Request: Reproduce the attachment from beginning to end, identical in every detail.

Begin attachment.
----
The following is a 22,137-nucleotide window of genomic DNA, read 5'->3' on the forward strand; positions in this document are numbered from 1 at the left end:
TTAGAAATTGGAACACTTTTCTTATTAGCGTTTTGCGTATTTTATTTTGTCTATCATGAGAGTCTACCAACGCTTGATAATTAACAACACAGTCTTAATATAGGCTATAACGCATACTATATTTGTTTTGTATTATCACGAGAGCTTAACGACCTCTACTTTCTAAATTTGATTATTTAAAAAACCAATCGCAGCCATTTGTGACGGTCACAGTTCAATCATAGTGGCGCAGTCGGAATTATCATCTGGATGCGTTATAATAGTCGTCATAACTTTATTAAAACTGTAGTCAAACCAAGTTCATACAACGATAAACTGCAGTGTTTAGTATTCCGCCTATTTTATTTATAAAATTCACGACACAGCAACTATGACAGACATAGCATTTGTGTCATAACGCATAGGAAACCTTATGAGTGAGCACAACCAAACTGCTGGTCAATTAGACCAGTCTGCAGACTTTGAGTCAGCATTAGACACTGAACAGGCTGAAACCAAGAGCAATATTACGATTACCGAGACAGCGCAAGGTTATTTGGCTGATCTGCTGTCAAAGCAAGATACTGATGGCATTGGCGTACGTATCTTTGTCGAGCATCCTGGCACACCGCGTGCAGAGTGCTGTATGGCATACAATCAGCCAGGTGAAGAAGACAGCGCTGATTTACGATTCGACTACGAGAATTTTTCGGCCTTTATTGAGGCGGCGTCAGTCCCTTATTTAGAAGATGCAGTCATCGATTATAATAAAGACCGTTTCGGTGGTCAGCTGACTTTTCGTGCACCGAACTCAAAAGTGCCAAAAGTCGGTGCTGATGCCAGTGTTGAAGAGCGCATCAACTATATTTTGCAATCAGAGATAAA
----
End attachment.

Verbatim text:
The following is a 22,137-nucleotide window of genomic DNA, read 5'->3' on the forward strand; positions in this document are numbered from 1 at the left end:
TTAGAAATTGGAACACTTTTCTTATTAGCGTTTTGCGTATTTTATTTTGTCTATCATGAGAGTCTACCAACGCTTGATAATTAACAACACAGTCTTAATATAGGCTATAACGCATACTATATTTGTTTTGTATTATCACGAGAGCTTAACGACCTCTACTTTCTAAATTTGATTATTTAAAAAACCAATCGCAGCCATTTGTGACGGTCACAGTTCAATCATAGTGGCGCAGTCGGAATTATCATCTGGATGCGTTATAATAGTCGTCATAACTTTATTAAAACTGTAGTCAAACCAAGTTCATACAACGATAAACTGCAGTGTTTAGTATTCCGCCTATTTTATTTATAAAATTCACGACACAGCAACTATGACAGACATAGCATTTGTGTCATAACGCATAGGAAACCTTATGAGTGAGCACAACCAAACTGCTGGTCAATTAGACCAGTCTGCAGACTTTGAGTCAGCATTAGACACTGAACAGGCTGAAACCAAGAGCAATATTACGATTACCGAGACAGCGCAAGGTTATTTGGCTGATCTGCTGTCAAAGCAAGATACTGATGGCATTGGCGTACGTATCTTTGTCGAGCATCCTGGCACACCGCGTGCAGAGTGCTGTATGGCATACAATCAGCCAGGTGAAGAAGACAGCGCTGATTTACGATTCGACTACGAGAATTTTTCGGCCTTTATTGAGGCGGCGTCAGTCCCTTATTTAGAAGATGCAGTCATCGATTATAATAAAGACCGTTTCGGTGGTCAGCTGACTTTTCGTGCACCGAACTCAAAAGTGCCAAAAGTCGGTGCTGATGCCAGTGTTGAAGAGCGCATCAACTATATTTTGCAATCAGAGATAAA